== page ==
Noted acoustician Carl Tatz recommends nearfield speakers be spaced 67.5 inches (171.5 cm) apart, but even he agrees that this is only a starting point. Most recording consoles are about 48 inches (122 cm) deep, so for speakers sitting on the console’s meter-bridge, this setup creates an equilateral triangle with its focal point just behind the mixer’s head. This geometry produces a natural stereo image and sound will seem to exist in the room, rather than coming directly from the speakers themselves. If you have a small desk, speaker stands will help position the speakers to create the optimum geometry. If your room forces you to sit closer to your front wall, you can simply move the monitors closer together to achieve something close to an equilateral triangle. If your speakers are physically large, a larger triangle will probably make sense, and vice versa.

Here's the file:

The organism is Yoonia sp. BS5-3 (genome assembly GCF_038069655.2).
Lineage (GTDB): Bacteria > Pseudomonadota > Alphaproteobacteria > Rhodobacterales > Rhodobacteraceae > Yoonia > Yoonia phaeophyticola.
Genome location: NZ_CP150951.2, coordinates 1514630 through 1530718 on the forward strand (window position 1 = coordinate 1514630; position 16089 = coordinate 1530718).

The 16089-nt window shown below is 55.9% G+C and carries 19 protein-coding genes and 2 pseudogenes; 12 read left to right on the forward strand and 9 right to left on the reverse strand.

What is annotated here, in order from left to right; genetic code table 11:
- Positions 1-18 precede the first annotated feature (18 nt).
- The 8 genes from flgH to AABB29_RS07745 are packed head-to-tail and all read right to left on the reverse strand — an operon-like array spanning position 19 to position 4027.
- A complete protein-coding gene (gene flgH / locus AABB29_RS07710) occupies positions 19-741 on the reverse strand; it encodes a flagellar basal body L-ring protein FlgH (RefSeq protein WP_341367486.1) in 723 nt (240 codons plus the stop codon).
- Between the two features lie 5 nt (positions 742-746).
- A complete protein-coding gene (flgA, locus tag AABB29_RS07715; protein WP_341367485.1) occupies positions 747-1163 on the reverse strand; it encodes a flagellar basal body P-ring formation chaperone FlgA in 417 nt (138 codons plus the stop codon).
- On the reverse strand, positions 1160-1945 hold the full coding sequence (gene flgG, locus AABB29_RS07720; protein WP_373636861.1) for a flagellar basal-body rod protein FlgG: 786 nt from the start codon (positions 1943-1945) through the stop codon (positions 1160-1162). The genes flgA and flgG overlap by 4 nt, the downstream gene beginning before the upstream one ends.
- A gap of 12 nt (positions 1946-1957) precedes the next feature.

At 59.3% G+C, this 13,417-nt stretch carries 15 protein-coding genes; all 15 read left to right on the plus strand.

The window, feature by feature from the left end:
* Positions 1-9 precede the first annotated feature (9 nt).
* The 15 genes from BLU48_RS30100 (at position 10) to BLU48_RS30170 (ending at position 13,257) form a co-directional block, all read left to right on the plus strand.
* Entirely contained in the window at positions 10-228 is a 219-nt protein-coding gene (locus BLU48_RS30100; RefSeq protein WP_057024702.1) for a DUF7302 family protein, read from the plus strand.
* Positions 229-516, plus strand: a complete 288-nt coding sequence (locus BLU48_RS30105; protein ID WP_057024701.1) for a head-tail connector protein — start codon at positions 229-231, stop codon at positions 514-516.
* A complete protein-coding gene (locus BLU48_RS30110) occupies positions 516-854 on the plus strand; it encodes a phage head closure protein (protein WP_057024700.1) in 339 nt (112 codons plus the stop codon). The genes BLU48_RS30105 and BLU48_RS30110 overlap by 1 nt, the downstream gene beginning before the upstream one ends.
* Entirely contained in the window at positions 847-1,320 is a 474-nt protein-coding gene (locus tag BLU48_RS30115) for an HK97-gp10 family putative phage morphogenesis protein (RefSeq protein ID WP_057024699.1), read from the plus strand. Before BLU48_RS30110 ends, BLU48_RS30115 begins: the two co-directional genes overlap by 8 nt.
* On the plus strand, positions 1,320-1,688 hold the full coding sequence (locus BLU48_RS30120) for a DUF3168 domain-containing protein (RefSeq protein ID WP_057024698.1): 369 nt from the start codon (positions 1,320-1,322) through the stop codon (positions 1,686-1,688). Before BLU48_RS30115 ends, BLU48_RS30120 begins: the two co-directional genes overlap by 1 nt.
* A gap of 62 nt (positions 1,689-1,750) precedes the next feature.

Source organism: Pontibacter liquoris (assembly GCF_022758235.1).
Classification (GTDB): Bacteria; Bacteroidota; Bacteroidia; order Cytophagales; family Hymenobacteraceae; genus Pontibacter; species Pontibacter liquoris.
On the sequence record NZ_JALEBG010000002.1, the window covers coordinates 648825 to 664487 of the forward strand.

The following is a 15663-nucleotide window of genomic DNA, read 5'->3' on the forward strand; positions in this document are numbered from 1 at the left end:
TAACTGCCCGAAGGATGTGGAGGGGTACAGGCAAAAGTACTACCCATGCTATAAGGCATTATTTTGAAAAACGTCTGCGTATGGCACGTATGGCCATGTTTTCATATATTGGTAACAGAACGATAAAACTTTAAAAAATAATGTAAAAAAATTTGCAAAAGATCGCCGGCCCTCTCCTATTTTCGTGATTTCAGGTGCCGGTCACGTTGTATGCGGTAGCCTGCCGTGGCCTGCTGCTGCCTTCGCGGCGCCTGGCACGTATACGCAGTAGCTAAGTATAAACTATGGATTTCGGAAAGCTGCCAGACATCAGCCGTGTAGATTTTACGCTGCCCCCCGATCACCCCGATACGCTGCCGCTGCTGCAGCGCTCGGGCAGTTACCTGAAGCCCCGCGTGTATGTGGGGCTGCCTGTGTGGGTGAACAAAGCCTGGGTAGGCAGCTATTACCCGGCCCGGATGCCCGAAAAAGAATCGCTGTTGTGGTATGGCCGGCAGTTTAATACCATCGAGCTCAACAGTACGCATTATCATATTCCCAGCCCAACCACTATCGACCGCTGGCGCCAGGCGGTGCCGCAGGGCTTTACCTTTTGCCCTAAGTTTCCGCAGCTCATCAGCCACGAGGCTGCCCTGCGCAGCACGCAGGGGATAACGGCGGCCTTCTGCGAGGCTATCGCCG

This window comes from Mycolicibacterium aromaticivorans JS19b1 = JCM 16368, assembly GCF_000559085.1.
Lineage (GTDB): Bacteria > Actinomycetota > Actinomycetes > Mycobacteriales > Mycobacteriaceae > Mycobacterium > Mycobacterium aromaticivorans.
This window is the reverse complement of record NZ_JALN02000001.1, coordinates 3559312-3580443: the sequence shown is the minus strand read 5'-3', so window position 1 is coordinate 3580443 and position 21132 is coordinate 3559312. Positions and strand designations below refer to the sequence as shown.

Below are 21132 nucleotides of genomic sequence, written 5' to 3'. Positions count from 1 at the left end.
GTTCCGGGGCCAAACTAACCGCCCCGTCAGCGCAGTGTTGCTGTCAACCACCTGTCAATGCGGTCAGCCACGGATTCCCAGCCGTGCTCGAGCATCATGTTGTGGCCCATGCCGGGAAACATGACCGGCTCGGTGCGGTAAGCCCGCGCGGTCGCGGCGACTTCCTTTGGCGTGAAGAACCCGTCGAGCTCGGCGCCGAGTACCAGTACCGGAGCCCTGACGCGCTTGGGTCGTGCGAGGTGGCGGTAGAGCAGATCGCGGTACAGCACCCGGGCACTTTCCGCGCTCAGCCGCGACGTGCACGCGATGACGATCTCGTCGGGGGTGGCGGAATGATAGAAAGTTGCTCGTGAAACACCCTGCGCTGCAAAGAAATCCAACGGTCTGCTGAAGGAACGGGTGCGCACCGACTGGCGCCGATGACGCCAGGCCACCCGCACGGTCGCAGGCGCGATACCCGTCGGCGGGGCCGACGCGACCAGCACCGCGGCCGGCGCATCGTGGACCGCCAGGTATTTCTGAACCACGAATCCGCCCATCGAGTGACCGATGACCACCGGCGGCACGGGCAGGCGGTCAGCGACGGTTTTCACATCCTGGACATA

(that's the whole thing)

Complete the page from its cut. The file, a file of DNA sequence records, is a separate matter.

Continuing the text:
Can You Place Speakers Against the Wall?

Try to place your monitors either almost against the front wall or at least 43 inches (110cm) away from the front wall. If your speakers are placed close to the front wall, their bass response will be exaggerated by up to 6dB. For this reason, many monitors provide onboard EQ settings such as whole-space (flat EQ for placement away from any walls), half-space (slight bass reduction for placement near the front wall), and quarter-space (increased bass reduction for placement near front corners). Many monitors also provide additional EQ options, which can further tailor the speakers’ sound to compensate for deficiencies in the listening environment. Keeping symmetry in mind, the left and right speakers should ideally be equidistant from their respective side walls.